Jobs change. You change. So, how do you know when it’s time for you to change jobs?
Recognizing when it’s time to move on is one of the realities of the executive role. It’s also a more weighty question at this point in your career than it probably was in the past.
Most people reading this are senior executives, partners in professional practices, or high-level entrepreneurs. So the timing of career moves has a significant impact on you as well as your organization.
The first sign you should consider a change is what I call “career malaise” — a pattern of dissatisfaction:
- You don’t like going to work.
- You’re often bored or you have trouble focusing.
- You daydream about doing something else or being somewhere else.
- You’ve lost the passion for what you do either because the job has changed or you have.
Many people who’ve had the same job for years say it has changed significantly from the job they originally applied for.
Particularly in professional partnerships, for example, a seat at the leadership table is often not what the person expected. Too many big discussions over small things, and not enough discussions about big important things. More generally, it may be that what the job requires you to do is not what you love to do.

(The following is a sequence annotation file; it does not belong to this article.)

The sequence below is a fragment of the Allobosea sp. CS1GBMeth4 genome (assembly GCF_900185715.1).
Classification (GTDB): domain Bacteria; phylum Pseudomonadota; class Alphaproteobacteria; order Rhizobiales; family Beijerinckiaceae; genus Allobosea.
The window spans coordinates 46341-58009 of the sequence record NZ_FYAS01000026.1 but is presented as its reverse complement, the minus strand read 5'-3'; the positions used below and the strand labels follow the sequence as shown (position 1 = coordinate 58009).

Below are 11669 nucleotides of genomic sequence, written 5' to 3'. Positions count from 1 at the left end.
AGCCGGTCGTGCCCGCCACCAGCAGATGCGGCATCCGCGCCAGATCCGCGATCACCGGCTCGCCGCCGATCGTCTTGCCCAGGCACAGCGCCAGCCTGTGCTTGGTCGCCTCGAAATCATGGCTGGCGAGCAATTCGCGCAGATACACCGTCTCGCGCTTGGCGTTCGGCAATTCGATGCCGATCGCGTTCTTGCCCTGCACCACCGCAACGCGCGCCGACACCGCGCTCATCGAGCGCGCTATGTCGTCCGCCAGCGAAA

Others feel they have changed. Goals, priorities and passions shift over time. They may have eagerly made sacrifices earlier in their careers that today they’re not willing to make. Or they’re seeking a challenge the current role doesn’t offer.
In his outstanding book Listening with the Third Ear, Theodor Reik says people often seek permission to do something they already decided to do.
With that in mind, several years ago I started asking clients a simple question:
“Knowing everything you do about your current position, if you were looking for a job and your current position was open … would you apply for it?”
The question does two things:
1. It psychologically moves you out of the role, where it’s easier to have perspective.
2. It allows you to emotionally “quit” and see how that feels.
If you emotionally quit and start dancing around your office, it may be time to consider a change in roles, or at least evaluate what would have to change for you to be happier.
If you already psychologically “quit” but haven’t left yet, consider how to move on to the next great chapter of your career story.
It’s not necessarily a time to make a fast move, but it’s definitely a time to consider what your dream lifestyle is several years from now, so you can start making that happen right now.
David A. Weiman, Psy.D.
Psychologist and Executive Coach